Ha! Mr Poole has captured himself in the exterior photo (to the right of that cross candelabra). And he tried to scratch himself out.

  • profile

    Niall McAuley

    • 31/May/2021 09:33:34

    The Repairer to CTC sign suggests this was a bicycle repair shop at some point between 1878 (the CTC founded) and 1907.

  • profile

    Niall McAuley

    • 31/May/2021 11:00:11

    At www.waterfordcouncil.ie/departments/culture-heritage/fami... I see 112 was: 1839 Shearman: Charles Parr, perfumer/haircutter and Charles Ambrose, Cabinet Maker. In 1877 Harvey and 1894 Egan: James Callaghan, bootmaker. In 1909-10 Thoms, MH Gill and Sons, as shown.

  • profile

    Niall McAuley

    • 31/May/2021 11:06:08

    I think John Callaghan, 50, still has the bootshop in the 1901 census. Sister Statia is a tobacconist. Maybe not, I can't get the numbers of windows to line up. Maybe so: James dies in 1887, son John P. present.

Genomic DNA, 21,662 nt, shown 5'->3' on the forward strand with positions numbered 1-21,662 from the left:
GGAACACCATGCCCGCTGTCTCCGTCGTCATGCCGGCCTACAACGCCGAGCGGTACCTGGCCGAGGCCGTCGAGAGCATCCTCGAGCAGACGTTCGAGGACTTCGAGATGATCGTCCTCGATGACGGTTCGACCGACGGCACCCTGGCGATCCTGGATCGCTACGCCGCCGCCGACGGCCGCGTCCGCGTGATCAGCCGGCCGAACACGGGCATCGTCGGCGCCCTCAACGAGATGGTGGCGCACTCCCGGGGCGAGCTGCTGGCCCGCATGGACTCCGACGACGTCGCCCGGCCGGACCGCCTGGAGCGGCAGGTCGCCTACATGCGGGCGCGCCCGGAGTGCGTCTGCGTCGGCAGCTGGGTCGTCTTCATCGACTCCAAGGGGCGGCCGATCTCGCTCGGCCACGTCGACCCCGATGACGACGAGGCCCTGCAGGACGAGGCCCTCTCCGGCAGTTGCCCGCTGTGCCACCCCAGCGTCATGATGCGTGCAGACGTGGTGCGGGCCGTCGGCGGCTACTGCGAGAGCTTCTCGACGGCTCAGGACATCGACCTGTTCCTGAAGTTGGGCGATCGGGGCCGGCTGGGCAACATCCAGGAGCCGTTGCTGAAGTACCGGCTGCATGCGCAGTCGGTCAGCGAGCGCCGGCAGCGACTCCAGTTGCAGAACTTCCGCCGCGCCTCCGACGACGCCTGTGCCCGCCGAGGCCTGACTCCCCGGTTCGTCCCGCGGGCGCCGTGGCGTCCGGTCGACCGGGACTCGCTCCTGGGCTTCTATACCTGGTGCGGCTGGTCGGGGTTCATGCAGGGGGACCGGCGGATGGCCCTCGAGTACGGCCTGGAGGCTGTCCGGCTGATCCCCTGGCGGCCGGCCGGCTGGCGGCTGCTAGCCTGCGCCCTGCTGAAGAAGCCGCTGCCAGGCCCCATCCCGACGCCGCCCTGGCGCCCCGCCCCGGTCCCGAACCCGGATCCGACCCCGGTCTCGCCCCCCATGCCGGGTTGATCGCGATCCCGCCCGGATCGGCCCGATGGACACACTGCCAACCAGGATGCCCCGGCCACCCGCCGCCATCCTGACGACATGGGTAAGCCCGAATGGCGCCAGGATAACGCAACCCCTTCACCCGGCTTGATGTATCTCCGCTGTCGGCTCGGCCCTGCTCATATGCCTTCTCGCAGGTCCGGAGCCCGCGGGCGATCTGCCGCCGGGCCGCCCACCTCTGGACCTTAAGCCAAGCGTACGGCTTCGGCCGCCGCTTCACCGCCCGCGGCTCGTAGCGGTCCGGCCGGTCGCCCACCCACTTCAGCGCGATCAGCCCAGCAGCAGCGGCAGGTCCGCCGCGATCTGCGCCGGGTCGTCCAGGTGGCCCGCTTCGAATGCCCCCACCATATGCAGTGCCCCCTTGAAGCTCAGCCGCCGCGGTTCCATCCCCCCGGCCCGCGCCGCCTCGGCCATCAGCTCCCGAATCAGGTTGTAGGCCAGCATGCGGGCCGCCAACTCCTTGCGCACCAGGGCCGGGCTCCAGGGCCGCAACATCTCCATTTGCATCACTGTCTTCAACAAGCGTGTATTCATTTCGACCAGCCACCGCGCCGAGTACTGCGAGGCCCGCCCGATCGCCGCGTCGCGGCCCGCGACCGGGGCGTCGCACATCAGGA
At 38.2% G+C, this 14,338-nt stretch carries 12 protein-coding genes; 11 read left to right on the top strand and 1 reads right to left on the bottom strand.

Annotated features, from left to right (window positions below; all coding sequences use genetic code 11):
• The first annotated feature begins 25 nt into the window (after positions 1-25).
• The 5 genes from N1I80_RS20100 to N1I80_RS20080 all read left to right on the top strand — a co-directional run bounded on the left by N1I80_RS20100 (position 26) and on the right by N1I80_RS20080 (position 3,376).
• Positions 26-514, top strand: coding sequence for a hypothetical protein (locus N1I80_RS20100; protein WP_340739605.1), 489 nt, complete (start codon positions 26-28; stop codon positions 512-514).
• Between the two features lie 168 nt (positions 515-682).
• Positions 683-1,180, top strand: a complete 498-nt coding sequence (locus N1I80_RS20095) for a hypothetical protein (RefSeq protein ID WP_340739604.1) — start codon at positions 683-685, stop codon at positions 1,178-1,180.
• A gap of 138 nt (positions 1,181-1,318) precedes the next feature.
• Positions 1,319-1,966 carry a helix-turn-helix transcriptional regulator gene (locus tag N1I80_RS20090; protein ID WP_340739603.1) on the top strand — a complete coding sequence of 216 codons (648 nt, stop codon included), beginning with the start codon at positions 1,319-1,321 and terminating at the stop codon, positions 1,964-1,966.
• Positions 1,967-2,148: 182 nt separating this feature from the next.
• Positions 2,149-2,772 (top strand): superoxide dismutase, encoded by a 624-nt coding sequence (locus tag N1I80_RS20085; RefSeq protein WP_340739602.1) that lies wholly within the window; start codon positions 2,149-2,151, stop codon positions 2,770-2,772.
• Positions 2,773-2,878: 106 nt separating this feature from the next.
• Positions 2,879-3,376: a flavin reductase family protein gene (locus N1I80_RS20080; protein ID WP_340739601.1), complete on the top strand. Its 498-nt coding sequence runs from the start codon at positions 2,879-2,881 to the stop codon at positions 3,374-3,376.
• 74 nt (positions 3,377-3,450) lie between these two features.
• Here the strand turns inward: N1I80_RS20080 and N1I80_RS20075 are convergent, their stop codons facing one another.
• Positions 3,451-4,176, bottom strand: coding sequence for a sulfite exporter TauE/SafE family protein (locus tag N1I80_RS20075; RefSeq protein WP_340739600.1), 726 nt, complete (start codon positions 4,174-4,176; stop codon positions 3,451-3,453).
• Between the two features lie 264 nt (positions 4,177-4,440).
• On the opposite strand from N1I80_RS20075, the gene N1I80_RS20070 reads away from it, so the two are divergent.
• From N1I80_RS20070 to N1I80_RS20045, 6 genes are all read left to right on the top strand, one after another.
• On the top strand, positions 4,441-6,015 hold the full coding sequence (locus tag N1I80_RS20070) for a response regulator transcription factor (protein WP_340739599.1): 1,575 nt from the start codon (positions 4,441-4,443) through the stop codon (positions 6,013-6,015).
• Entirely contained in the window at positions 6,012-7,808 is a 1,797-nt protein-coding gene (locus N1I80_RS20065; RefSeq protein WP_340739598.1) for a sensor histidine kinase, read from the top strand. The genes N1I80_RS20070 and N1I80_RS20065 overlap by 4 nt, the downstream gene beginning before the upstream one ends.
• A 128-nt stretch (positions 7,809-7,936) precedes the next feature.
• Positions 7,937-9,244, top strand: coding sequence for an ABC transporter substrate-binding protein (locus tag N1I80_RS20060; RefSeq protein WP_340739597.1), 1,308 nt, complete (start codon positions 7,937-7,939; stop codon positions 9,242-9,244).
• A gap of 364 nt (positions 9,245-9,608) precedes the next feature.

• profile

    suckindeesel

    • 31/May/2021 12:06:17

    https://www.flickr.com/photos/gnmcauley A particularly fine example of the CTC plaque, which unfortunately hasn't survived. The 2019 streetview cheats and uses the 2017 version for Coffee House Lane. A bit 'ecclesiastical" for my taste, but Gills have managed to survive into present times. Same Gill as 'Gill & Macmillan'.

  • profile

    Bernard Healy

    • 31/May/2021 12:36:12

    I wish we could see the titles of the books more clearly - I'm sure we could narrow down the date range if they were legible. (Sorry - I see that we already have a 1907 date from the catalogue!) Sacristy - Ballyheigue Church If you look at the wall with the crucifixes, you'll see the same item that is in my picture. I found it in the sacristy of the church in Ballyheigue, Co. Kerry. The Latin text gives a clue to its use - that's the prayer that priests were required to say when they washed their hands before Mass. As best as I can tell, if a sacristy didn't have piped water, then something like this could be used to store water until it was needed for handwashing or filling the water cruet used in the celebration of Mass.